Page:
A CEO in her 50s, she was scared to publicly transition. She didn’t expect what came next

·4 min read

Five years ago, Wynne Nowland, then 56, waited in her car outside her office, becoming more and more worried. She had publicly transitioned and was going to re-introduce herself to her co-workers. For a moment, she paused to give herself a pep talk.

“I’m saying to myself, ‘OK, you have to get out. You have to do this now. The Band Aid is ripped off, you have to do it,’” the 61-year-old CEO from Long Island recalled to TODAY. “I was tremendously anxious at that moment.”

As soon as she stepped into the lobby, those fears began dissipating.

“A few of my co-workers were coming out of the ladies room, and they came over and hugged me and were so sweet to me and caring that that anxiety melted away,” she said.

Since she was about 7 years old, Nowland knew she was female but didn’t transition for decades. That meant she had years to become comfortable with the idea of what she'd look like after gender affirming care. But she understood it could also mean other people in her life would take longer to adjust.

“It didn’t take me a long time to get used to it because this is how it always felt,” Nowland said. “But to your friends and co-workers and the owner of the butcher that you go to once a week or the waiter at your favorite restaurant, they’ve known you as a certain gender for years and years. … You’re all of a sudden looking very different.”

However, Nowland felt struck by how supportive everyone in her workplace was, from co-workers to vendors to clients. She believes it's because people appreciated her and simply wanted her to be happy. Some of the people she thought might have been the least supportive because of their politics became some of her biggest boosters.

“Most times people have these opinions on a relatively uninformed basis, specifically dealing with trans people. They’ve never met a trans person before,” Nowland said. “(My colleagues) knew the person I was before, and in many cases I had helped them in their careers and their success. So even if they might not have understood what I was doing, they gave me the benefit of the doubt.”

Nowland thinks that knowing her has helped them continue to confront some of their biases.

“I have taught them, and as time goes on, some of them understand it more and really have become true allies,” she said.

Nowland wanted to share her experience with transitioning because it felt so supportive and affirming — something she knows that many trans people do not encounter.

“My story was really basically a positive one, and there’s no horror story,” Nowland said. “I certainly had all of those anxieties and fears, but again — this is just for me — they really turned out to be unfounded.”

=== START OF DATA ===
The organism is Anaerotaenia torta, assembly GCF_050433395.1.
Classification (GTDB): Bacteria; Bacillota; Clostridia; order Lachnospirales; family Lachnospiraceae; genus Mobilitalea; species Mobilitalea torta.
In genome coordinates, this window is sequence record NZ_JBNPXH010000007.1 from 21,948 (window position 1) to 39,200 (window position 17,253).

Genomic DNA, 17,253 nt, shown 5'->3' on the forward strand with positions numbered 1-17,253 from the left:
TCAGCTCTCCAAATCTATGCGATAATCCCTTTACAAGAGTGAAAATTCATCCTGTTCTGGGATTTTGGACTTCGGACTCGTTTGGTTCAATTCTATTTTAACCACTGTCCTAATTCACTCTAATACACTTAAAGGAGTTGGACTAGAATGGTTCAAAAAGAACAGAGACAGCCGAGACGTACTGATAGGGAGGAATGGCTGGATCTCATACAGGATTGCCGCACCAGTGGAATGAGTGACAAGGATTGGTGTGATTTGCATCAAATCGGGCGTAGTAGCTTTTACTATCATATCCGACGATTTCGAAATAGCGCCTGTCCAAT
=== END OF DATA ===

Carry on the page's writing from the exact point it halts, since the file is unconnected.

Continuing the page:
Since then, Nowland has been moved by gender euphoria, little moments often taken for granted by people who aren't trans.

“I have a whole group of new friends that are cis women. Most of them for whatever reason happened to be younger than I am,” she explained. “These are just relationships that I treasure and value so much — never in a million years would I have thought that would happen. And my transition and my gender status is not even a blip for them. I’m just one of the girls.”

But Nowland also knows that her experience might be vastly different than others'.

“I had a very positive experience. Now, I also recognize that I come from a position of privilege,” she said. “I was able to use those things to probably make my transition a little easier for instance than some 20-year-old person of color who is coming out. It’s definitely a different experience for them than I had.”

Wynne Nowland hopes that by sharing her story that people will realize that 'a trans person is just a person like everybody else.' (Courtesy Wynne Nowland)
Wynne Nowland hopes that by sharing her story that people will realize that 'a trans person is just a person like everybody else.' (Courtesy Wynne Nowland)

Still, she wanted to share her experience to show the benefits of transitioning.

“People tend to be accepting of things and start to understand things when they become normalized,” she said. “If people get exposed to me and my experiences in the business world versus things that are out there in the media and in other sources, then I think it just helps normalize the process, and that can be beneficial.”

After five years, Nowland doesn’t often need to explain herself because so many people have embraced her, though she has encountered some clients who don't want to work with her because she’s trans. It’s a small group, and she's not too bothered by it, hoping that when people hear about her experience, they'll learn something.

“A trans person is just a person like everybody else. We want to get up in the morning, do our thing, have our friends, do our jobs and enjoy our life — just like everyone else wants,” Nowland said. “One’s gender identity really has nothing to do with who a person is. If you liked the person before, you’re going to like them afterward.”